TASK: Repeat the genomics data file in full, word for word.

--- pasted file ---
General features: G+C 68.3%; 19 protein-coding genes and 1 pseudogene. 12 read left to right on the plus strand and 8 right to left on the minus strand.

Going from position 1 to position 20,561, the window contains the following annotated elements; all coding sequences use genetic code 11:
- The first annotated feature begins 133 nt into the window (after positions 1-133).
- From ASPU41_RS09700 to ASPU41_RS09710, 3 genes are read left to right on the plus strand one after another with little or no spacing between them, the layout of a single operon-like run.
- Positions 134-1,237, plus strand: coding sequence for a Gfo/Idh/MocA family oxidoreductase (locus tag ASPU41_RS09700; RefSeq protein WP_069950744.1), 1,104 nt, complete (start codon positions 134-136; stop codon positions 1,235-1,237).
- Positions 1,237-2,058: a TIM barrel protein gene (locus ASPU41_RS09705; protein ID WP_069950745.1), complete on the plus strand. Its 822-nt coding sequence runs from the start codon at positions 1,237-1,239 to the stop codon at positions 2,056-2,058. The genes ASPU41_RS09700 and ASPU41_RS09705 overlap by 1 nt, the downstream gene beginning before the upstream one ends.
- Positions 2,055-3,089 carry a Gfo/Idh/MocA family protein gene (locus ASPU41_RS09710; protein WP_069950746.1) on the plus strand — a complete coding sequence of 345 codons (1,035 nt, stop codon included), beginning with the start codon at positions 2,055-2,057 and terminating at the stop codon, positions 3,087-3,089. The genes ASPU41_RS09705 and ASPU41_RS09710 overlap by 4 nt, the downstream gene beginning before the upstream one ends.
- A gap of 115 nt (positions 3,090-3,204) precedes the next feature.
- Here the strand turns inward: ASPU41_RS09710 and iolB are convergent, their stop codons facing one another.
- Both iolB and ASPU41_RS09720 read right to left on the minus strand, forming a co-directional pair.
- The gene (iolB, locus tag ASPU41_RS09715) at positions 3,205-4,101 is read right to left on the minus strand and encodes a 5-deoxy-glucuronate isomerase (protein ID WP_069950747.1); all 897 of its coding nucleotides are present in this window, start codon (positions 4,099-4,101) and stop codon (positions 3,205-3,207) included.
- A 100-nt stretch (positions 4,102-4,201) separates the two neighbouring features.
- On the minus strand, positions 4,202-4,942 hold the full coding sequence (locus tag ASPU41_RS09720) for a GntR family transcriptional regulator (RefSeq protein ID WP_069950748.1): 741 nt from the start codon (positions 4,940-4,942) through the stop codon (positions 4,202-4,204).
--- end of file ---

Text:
General features: G+C 68.3%; 19 protein-coding genes and 1 pseudogene. 12 read left to right on the plus strand and 8 right to left on the minus strand.

Going from position 1 to position 20,561, the window contains the following annotated elements; all coding sequences use genetic code 11:
- The first annotated feature begins 133 nt into the window (after positions 1-133).
- From ASPU41_RS09700 to ASPU41_RS09710, 3 genes are read left to right on the plus strand one after another with little or no spacing between them, the layout of a single operon-like run.
- Positions 134-1,237, plus strand: coding sequence for a Gfo/Idh/MocA family oxidoreductase (locus tag ASPU41_RS09700; RefSeq protein WP_069950744.1), 1,104 nt, complete (start codon positions 134-136; stop codon positions 1,235-1,237).
- Positions 1,237-2,058: a TIM barrel protein gene (locus ASPU41_RS09705; protein ID WP_069950745.1), complete on the plus strand. Its 822-nt coding sequence runs from the start codon at positions 1,237-1,239 to the stop codon at positions 2,056-2,058. The genes ASPU41_RS09700 and ASPU41_RS09705 overlap by 1 nt, the downstream gene beginning before the upstream one ends.
- Positions 2,055-3,089 carry a Gfo/Idh/MocA family protein gene (locus ASPU41_RS09710; protein WP_069950746.1) on the plus strand — a complete coding sequence of 345 codons (1,035 nt, stop codon included), beginning with the start codon at positions 2,055-2,057 and terminating at the stop codon, positions 3,087-3,089. The genes ASPU41_RS09705 and ASPU41_RS09710 overlap by 4 nt, the downstream gene beginning before the upstream one ends.
- A gap of 115 nt (positions 3,090-3,204) precedes the next feature.
- Here the strand turns inward: ASPU41_RS09710 and iolB are convergent, their stop codons facing one another.
- Both iolB and ASPU41_RS09720 read right to left on the minus strand, forming a co-directional pair.
- The gene (iolB, locus tag ASPU41_RS09715) at positions 3,205-4,101 is read right to left on the minus strand and encodes a 5-deoxy-glucuronate isomerase (protein ID WP_069950747.1); all 897 of its coding nucleotides are present in this window, start codon (positions 4,099-4,101) and stop codon (positions 3,205-3,207) included.
- A 100-nt stretch (positions 4,102-4,201) separates the two neighbouring features.
- On the minus strand, positions 4,202-4,942 hold the full coding sequence (locus tag ASPU41_RS09720) for a GntR family transcriptional regulator (RefSeq protein ID WP_069950748.1): 741 nt from the start codon (positions 4,940-4,942) through the stop codon (positions 4,202-4,204).